NVIDIA and Asus Unwrap Transformer Prime Tablet with Tegra 3 Processor
The Asus Transformer Prime, in docked configuration.
The Transformer Prime uses the same dock as the Transformer and the tablet itself is the same size and offers the same size screen at a 1200x800 resolution. One new feature of the Prime, however, is what Asus is calling "Super IPS+." The display's normal brightness tops out at ~500 nits, but the Prime offers an alternate 'Super IPS' mode that pushes display brightness up to 600 nits for use in bright outdoor environments.
Asus has also worked with Nvidia to improve touch-screen lag and claims the screen responds with just a 50ms lag time, compared to an average lag of 110ms on competitor's products. Battery life has improved over the Transformer's claimed 9.5/16 hours for mobile and docked mode; the Transformer Prime can supposedly run 12 hours independently and up to 18 hours when connected to the dock. When we asked Asus how it conducted its battery life tests, the company responded: " In addition, battery life results were obtained with a constant 720P video playback with all ports on and screen brightness at 60nits. We are still optimizing battery life with NVIDIA and expect these numbers to hold true or improve slightly."
The new tablet will launch with Honeycomb 3.2, but Asus intends to offer an update to Ice Cream Sandwich once it finishes testing that OS.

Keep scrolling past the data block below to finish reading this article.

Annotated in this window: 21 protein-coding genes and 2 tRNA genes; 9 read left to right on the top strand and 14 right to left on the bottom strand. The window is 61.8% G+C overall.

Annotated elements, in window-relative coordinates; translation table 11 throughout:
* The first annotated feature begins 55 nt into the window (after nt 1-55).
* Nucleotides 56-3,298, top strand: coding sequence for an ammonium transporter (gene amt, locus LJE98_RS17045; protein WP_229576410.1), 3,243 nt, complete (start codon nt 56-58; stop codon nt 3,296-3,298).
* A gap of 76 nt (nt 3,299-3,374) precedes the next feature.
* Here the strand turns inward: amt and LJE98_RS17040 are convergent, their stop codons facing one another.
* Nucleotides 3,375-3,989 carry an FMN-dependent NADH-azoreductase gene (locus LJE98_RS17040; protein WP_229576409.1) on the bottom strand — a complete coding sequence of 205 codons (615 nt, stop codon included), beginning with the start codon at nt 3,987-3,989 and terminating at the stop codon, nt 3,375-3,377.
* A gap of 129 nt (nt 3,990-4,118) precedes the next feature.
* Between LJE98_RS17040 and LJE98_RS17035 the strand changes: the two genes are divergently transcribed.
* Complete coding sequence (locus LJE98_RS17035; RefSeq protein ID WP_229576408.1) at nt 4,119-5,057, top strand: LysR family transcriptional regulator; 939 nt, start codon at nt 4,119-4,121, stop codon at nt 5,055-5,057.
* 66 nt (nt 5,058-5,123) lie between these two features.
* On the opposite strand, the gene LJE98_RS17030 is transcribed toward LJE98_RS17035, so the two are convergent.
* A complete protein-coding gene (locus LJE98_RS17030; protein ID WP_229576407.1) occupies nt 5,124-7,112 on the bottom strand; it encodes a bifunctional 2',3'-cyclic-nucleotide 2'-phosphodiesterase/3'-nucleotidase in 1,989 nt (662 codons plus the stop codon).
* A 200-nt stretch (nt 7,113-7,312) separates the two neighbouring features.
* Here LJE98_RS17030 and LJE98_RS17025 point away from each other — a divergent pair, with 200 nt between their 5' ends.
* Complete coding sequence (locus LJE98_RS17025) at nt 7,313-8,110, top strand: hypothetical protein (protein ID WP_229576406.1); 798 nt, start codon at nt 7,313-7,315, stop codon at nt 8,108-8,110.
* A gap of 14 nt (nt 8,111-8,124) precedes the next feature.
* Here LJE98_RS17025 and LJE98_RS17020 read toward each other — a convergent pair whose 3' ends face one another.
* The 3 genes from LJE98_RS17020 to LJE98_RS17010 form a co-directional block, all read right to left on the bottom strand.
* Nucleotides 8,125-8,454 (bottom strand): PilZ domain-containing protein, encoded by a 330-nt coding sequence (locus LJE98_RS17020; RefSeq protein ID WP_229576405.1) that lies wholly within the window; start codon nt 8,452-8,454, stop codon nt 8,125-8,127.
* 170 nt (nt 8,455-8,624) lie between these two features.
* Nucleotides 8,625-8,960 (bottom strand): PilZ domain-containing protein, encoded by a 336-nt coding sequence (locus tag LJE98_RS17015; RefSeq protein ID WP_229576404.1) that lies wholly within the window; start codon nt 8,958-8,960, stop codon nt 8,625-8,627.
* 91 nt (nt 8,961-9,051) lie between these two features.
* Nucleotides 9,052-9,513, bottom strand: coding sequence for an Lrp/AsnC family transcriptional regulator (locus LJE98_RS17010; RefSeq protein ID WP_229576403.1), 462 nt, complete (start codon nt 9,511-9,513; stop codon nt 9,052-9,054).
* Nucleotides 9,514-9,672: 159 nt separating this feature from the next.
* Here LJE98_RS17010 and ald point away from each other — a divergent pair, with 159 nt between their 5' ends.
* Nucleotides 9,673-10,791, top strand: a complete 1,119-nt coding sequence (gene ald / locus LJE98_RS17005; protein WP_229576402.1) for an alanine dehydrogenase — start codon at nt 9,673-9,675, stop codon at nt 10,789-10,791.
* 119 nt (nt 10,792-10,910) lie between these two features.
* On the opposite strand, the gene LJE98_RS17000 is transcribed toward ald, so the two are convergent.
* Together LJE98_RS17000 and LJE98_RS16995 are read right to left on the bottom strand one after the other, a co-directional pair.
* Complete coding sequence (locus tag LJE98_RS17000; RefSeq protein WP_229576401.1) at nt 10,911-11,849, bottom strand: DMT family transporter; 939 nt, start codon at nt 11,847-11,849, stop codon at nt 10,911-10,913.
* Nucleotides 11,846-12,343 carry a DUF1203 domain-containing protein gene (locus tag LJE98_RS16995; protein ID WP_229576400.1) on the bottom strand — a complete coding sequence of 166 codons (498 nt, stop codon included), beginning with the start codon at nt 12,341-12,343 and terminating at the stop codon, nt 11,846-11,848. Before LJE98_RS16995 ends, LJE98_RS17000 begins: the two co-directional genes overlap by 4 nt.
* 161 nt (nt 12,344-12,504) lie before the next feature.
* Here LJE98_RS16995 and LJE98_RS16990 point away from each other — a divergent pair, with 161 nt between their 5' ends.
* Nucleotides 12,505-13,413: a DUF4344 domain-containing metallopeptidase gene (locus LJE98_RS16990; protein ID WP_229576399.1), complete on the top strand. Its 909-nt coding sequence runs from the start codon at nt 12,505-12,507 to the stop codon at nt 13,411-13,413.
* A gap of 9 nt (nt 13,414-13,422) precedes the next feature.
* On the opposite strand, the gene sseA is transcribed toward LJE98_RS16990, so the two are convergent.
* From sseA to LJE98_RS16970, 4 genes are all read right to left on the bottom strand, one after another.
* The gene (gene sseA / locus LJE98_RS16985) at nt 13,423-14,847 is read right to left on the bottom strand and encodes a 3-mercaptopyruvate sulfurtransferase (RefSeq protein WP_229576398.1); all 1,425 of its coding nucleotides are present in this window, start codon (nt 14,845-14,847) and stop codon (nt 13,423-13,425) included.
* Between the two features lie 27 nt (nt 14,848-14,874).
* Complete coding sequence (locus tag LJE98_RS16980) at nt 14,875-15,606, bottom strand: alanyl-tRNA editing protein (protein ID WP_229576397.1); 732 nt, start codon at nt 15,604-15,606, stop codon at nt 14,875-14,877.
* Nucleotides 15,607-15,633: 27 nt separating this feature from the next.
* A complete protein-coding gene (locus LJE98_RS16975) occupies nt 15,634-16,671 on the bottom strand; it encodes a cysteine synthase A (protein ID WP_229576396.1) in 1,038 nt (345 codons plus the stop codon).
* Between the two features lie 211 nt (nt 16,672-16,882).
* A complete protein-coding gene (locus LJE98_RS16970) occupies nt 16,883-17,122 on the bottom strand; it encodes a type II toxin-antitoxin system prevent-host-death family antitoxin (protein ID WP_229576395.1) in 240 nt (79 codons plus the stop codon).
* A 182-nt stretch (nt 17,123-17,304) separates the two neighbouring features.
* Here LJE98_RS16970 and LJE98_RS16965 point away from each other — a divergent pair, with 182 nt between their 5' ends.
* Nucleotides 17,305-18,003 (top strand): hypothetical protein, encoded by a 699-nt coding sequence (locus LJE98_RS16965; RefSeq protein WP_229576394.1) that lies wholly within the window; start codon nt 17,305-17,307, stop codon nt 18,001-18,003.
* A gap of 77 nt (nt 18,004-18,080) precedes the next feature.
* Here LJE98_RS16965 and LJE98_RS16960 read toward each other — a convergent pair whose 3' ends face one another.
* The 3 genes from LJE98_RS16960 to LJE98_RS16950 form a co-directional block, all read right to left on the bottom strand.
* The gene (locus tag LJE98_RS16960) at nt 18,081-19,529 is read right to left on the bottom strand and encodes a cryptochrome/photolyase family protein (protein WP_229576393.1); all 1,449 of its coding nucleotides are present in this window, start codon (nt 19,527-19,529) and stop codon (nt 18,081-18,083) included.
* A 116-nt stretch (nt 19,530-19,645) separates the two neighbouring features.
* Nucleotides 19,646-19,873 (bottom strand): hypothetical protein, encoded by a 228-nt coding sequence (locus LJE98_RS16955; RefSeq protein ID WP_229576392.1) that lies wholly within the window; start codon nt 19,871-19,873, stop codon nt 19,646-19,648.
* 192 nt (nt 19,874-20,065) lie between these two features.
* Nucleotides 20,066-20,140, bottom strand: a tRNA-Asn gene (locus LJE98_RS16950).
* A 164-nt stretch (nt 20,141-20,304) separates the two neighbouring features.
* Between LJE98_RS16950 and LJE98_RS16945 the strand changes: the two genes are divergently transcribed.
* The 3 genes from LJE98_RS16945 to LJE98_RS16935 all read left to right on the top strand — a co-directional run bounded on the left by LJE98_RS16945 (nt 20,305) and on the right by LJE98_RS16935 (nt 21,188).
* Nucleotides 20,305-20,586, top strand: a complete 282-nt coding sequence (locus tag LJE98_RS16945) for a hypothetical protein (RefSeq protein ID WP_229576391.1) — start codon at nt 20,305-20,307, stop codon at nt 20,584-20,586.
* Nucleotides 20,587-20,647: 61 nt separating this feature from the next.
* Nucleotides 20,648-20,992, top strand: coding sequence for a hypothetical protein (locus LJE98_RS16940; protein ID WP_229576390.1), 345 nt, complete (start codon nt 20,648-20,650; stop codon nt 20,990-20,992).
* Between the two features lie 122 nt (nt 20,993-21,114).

Asus is positioning the Prime remarkably well, at least as far as the original Transformer is concerned. An extra $100 buys you 16GB more storage, a significantly faster system, and an improved camera, plus the Super IPS+ display. There's no arguing that the Transformer Prime's specs are much stronger than those on the iPad 2—even if Kal-El only matches the A6 overall, the Transformer Prime would come out ahead in terms of its price/performance ratio. It's an impressive, exciting machine and we're curious to see if the new generation of Android tablets can finally chip away at Apple's iPad.
Unfortunately for Asus, it's unclear if impressive specifications and good design are going to be enough. Thus far, none of the manufacturers that've introduced Android tablets have seen them go on to become smash hits, though we suspect the less-hyped devices from smaller players have done far better than the dramatic failures of the Motorola Xoom or BlackBerry PlayBook. Even so, the Transformer Prime is expensive, all the more so considering Asus wants $149 for a keyboard with a small battery, USB 2.0 port, and an SD slot in it. That's not nearly the rip off that the Atrix 4G's dock was earlier this year, but it's scarcely a compelling value. $649-749 buys a nice laptop these days, and we're not convinced that the Transformer Prime's price structure is going to win it any converts.
Kindle Fire set to debut at $199, Asus may have priced the Transformer Prime too high for the buyers it's hoping to attract.